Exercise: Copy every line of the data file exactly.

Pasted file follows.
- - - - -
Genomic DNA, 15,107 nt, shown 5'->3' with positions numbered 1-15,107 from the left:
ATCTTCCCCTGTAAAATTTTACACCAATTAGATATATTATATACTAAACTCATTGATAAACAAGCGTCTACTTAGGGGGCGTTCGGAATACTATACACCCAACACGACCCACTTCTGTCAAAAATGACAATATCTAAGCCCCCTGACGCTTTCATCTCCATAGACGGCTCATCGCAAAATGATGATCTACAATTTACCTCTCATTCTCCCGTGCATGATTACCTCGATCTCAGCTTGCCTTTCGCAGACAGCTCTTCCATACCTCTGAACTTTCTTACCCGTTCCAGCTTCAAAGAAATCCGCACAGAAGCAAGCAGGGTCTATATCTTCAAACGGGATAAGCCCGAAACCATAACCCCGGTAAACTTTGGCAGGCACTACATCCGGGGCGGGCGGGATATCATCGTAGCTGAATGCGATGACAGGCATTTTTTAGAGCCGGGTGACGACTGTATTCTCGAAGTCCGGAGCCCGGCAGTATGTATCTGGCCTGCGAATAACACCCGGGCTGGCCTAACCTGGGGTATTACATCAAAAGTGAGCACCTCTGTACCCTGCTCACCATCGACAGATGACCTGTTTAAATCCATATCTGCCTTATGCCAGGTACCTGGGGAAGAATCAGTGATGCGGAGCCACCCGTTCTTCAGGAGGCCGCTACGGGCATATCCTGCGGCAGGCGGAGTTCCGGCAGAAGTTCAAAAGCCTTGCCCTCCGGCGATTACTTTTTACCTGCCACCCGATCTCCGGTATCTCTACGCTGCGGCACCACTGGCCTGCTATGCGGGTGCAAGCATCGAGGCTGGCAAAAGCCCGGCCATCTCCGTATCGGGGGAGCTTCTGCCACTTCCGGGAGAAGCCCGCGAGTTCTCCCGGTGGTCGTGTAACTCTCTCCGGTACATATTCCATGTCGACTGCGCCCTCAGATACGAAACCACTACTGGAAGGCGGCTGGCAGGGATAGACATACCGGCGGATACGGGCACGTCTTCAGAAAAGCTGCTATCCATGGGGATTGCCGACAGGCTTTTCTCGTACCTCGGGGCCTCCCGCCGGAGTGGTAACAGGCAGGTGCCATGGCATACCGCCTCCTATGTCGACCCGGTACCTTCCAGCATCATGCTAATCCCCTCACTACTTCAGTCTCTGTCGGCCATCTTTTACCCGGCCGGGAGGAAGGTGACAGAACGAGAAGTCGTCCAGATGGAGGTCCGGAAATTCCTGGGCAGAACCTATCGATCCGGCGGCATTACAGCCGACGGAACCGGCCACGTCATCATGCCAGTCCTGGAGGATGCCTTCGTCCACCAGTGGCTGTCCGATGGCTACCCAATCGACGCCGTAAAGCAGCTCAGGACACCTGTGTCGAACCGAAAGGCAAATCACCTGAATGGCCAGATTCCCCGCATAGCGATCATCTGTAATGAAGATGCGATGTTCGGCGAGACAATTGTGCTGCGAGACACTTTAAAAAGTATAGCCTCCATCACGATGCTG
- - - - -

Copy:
Genomic DNA, 15,107 nt, shown 5'->3' with positions numbered 1-15,107 from the left:
ATCTTCCCCTGTAAAATTTTACACCAATTAGATATATTATATACTAAACTCATTGATAAACAAGCGTCTACTTAGGGGGCGTTCGGAATACTATACACCCAACACGACCCACTTCTGTCAAAAATGACAATATCTAAGCCCCCTGACGCTTTCATCTCCATAGACGGCTCATCGCAAAATGATGATCTACAATTTACCTCTCATTCTCCCGTGCATGATTACCTCGATCTCAGCTTGCCTTTCGCAGACAGCTCTTCCATACCTCTGAACTTTCTTACCCGTTCCAGCTTCAAAGAAATCCGCACAGAAGCAAGCAGGGTCTATATCTTCAAACGGGATAAGCCCGAAACCATAACCCCGGTAAACTTTGGCAGGCACTACATCCGGGGCGGGCGGGATATCATCGTAGCTGAATGCGATGACAGGCATTTTTTAGAGCCGGGTGACGACTGTATTCTCGAAGTCCGGAGCCCGGCAGTATGTATCTGGCCTGCGAATAACACCCGGGCTGGCCTAACCTGGGGTATTACATCAAAAGTGAGCACCTCTGTACCCTGCTCACCATCGACAGATGACCTGTTTAAATCCATATCTGCCTTATGCCAGGTACCTGGGGAAGAATCAGTGATGCGGAGCCACCCGTTCTTCAGGAGGCCGCTACGGGCATATCCTGCGGCAGGCGGAGTTCCGGCAGAAGTTCAAAAGCCTTGCCCTCCGGCGATTACTTTTTACCTGCCACCCGATCTCCGGTATCTCTACGCTGCGGCACCACTGGCCTGCTATGCGGGTGCAAGCATCGAGGCTGGCAAAAGCCCGGCCATCTCCGTATCGGGGGAGCTTCTGCCACTTCCGGGAGAAGCCCGCGAGTTCTCCCGGTGGTCGTGTAACTCTCTCCGGTACATATTCCATGTCGACTGCGCCCTCAGATACGAAACCACTACTGGAAGGCGGCTGGCAGGGATAGACATACCGGCGGATACGGGCACGTCTTCAGAAAAGCTGCTATCCATGGGGATTGCCGACAGGCTTTTCTCGTACCTCGGGGCCTCCCGCCGGAGTGGTAACAGGCAGGTGCCATGGCATACCGCCTCCTATGTCGACCCGGTACCTTCCAGCATCATGCTAATCCCCTCACTACTTCAGTCTCTGTCGGCCATCTTTTACCCGGCCGGGAGGAAGGTGACAGAACGAGAAGTCGTCCAGATGGAGGTCCGGAAATTCCTGGGCAGAACCTATCGATCCGGCGGCATTACAGCCGACGGAACCGGCCACGTCATCATGCCAGTCCTGGAGGATGCCTTCGTCCACCAGTGGCTGTCCGATGGCTACCCAATCGACGCCGTAAAGCAGCTCAGGACACCTGTGTCGAACCGAAAGGCAAATCACCTGAATGGCCAGATTCCCCGCATAGCGATCATCTGTAATGAAGATGCGATGTTCGGCGAGACAATTGTGCTGCGAGACACTTTAAAAAGTATAGCCTCCATCACGATGCTG